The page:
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Pope Francis Might Consider Ordaining Married Priests. Here’s Why That’s Not Already a Thing

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Despite the Catholic Church’s longstanding prohibition on married men becoming priests, Pope Francis said he might consider making exceptions to ordain married men who are already heavily involved in the Roman Catholic Church in certain circumstances. The idea would be that they could work in rural areas that suffer from a shortage of clergy, according to his interview with the German newspaper Die Zeit published Thursday.

“[We] must determine what tasks they can perform, for example, in remote communities,” he said, according to the Associated Press.

But why were married men prevented from becoming priests in the first place?

The chastity requirement is spelled out in the church’s Code of Canon Law as such: “Clerics are obliged to observe perfect and perpetual continence for the sake of the kingdom of heaven and therefore are bound to celibacy which is a special gift of God by which sacred ministers can adhere more easily to Christ with an undivided heart and are able to dedicate themselves more freely to the service of God and humanity.”

But abstaining from marriage hasn’t always been a requirement for the sacrament of holy orders, according to America, the leading Catholic news magazine. Things were looser in the early church, although married clergy were often asked not to have sex with their wives, “in part due to prevailing attitudes about sex and its impact on the minister’s readiness for sacred duty.” It wasn’t until the 11th century that, based on the growing influence of and admiration for celibate monks, widespread celibacy requirements were adopted.

In 1970, at another moment when the Vatican addressed the topic, TIME explained how the evolution occurred:

Jesus himself was not married; biblical scholars assume that most of his disciples were, since the Judaism of the time frowned upon bachelorhood. There is good reason to believe that the majority of priests and bishops during the first four centuries of Christianity were married; so were many Popes, the last of whom was Adrian II in the 9th century.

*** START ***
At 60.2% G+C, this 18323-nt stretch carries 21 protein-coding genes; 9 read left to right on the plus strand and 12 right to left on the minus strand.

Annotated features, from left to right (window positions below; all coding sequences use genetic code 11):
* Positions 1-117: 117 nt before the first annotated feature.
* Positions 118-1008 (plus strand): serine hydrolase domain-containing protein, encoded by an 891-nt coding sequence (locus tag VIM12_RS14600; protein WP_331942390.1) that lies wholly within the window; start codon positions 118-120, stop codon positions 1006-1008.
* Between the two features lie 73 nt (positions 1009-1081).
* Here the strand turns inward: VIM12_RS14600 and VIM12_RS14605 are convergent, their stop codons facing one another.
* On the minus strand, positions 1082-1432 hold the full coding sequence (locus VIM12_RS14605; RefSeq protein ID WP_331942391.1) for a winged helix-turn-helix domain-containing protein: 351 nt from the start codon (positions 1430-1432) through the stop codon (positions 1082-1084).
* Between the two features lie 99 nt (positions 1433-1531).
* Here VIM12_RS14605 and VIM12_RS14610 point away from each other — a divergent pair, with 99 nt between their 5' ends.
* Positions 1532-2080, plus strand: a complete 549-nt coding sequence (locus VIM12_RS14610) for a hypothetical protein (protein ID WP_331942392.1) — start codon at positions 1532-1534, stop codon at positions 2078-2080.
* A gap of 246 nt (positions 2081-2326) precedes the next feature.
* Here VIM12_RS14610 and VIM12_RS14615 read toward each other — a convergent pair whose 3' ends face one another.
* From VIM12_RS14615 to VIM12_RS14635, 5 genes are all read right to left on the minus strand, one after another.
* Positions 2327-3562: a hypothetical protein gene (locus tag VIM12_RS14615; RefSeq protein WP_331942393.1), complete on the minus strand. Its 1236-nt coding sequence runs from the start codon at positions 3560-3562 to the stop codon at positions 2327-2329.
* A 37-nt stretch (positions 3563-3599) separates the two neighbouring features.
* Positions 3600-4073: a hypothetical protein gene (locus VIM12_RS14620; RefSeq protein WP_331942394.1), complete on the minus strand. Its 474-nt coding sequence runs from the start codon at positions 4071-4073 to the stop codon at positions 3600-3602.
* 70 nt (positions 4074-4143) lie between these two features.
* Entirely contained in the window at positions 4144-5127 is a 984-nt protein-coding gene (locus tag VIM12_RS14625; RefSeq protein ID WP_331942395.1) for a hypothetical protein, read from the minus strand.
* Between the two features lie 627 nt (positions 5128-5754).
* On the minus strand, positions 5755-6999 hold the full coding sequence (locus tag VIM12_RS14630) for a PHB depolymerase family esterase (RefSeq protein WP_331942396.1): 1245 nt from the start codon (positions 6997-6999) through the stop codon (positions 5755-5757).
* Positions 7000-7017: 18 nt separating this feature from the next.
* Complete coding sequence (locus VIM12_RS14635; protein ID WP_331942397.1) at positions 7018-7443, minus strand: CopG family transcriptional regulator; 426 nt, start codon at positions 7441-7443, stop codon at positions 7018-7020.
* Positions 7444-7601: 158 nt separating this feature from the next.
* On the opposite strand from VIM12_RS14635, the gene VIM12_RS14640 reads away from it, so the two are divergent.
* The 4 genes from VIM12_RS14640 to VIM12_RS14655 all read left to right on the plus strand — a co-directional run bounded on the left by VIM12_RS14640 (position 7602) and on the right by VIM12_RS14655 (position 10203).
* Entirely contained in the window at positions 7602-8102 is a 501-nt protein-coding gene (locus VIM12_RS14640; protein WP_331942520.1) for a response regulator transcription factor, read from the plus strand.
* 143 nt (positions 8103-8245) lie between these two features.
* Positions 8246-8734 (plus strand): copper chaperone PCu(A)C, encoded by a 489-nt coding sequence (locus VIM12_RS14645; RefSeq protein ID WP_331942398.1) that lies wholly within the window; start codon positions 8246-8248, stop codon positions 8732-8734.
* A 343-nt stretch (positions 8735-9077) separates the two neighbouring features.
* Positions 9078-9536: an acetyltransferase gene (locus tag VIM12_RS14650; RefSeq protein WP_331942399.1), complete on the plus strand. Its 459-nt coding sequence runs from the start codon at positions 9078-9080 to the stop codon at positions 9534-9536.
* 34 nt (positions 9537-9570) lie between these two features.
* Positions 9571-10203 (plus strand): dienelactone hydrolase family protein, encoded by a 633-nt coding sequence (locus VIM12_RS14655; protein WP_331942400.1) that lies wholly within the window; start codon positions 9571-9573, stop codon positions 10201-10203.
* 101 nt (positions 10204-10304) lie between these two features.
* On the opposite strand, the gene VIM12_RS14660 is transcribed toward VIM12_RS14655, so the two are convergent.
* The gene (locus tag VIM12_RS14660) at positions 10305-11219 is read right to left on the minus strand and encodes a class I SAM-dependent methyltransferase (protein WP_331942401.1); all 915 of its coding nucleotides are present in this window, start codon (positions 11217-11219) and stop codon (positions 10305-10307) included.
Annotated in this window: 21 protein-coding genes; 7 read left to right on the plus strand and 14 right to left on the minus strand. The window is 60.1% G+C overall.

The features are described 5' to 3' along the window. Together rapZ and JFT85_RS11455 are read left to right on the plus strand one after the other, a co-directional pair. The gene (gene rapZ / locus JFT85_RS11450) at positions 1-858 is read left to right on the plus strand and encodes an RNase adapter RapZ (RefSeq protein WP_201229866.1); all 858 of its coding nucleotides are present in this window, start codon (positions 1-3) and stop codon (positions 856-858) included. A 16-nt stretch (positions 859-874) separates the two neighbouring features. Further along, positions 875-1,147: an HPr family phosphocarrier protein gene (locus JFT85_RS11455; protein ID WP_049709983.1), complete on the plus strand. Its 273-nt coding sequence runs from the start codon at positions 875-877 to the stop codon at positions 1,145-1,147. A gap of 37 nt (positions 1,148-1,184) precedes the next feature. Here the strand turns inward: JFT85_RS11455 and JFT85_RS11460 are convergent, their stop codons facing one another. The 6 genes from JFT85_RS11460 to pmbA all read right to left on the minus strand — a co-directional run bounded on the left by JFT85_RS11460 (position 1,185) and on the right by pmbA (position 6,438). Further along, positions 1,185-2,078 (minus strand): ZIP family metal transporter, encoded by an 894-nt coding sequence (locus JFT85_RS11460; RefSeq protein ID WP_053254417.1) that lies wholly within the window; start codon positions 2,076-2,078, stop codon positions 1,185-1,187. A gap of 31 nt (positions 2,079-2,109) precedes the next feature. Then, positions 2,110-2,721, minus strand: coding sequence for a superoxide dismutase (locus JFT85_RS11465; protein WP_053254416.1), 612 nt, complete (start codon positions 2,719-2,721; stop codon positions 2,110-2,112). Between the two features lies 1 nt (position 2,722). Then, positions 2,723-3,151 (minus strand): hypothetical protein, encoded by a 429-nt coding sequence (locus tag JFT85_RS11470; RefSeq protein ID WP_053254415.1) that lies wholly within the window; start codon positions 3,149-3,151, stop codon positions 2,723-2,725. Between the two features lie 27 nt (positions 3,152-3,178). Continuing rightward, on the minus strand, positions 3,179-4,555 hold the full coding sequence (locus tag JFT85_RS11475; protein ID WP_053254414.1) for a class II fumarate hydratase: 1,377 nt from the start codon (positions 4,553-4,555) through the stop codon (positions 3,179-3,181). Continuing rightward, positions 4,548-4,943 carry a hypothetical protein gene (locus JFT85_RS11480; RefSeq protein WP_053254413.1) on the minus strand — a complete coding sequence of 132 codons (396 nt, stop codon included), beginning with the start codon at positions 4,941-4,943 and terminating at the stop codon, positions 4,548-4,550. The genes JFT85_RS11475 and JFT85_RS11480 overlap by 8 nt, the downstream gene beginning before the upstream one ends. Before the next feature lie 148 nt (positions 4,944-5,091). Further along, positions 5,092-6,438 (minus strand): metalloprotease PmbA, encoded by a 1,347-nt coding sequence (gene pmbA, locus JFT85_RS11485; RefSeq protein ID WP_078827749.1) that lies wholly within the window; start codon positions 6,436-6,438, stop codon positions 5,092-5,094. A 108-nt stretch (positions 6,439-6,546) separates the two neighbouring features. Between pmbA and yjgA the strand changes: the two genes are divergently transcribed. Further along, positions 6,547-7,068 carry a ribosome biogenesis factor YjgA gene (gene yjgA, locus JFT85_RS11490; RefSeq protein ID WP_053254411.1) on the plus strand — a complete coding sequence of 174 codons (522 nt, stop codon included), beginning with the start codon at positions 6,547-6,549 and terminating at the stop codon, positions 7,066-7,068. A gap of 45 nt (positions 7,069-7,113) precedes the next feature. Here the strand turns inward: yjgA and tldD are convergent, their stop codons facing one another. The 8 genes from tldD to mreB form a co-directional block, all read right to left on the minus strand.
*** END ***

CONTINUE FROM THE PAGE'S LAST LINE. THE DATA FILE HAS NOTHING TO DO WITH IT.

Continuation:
One reason that celibacy eventually became the rule for clerics was early Christianity’s puritanical view of sex, even within marriage, as an evil except for procreation. “I feel that nothing more turns the masculine mind from the heights,” wrote St. Augustine, the dominant voice of Christian theology until the Middle Ages, “than female blandishment and that contact of bodies without which a wife may not be had.” At the same time as this austere view took root, the church saw the growth of monastic communities for men and women in which chastity, along with poverty and obedience, was regarded as a virtue essential to those who would give their lives to God.

At the urging of Popes and councils, monastic austerity was gradually forced upon the clergy as a whole. Pope Benedict VIII in 1018 formally forbade priestly marriages; the prohibition was solemnly extended by the First Lateran Council of 1123. The rule, however, was not easy to enforce. Until the Reformation, parish priests frequently scandalized the faithful by taking wives, or at least keeping mistresses and concubines, as did Popes and cardinals. After Protestantism rejected celibacy for the ministry as unnatural and unnecessary, the Council of Trent declared it an “objectively superior state of life” and imposed excommunication on priests or nuns who violated the canon laws prohibiting marriage.

Nowadays, there are some married men who are priests: Episcopal priests who converted to Catholicism, as shown in the book Keeping the Vow: The Untold Story of Married Catholic Priests, which features interviews with 72 married priests and their wives.

The Pope’s feelings on married priests aren’t likely to apply to expanding ordination to include women, however, for he told reporters in November 2016 that the church’s restriction on female priests will likely remain in place indefinitely.

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Write to Olivia B. Waxman at olivia.waxman@time.com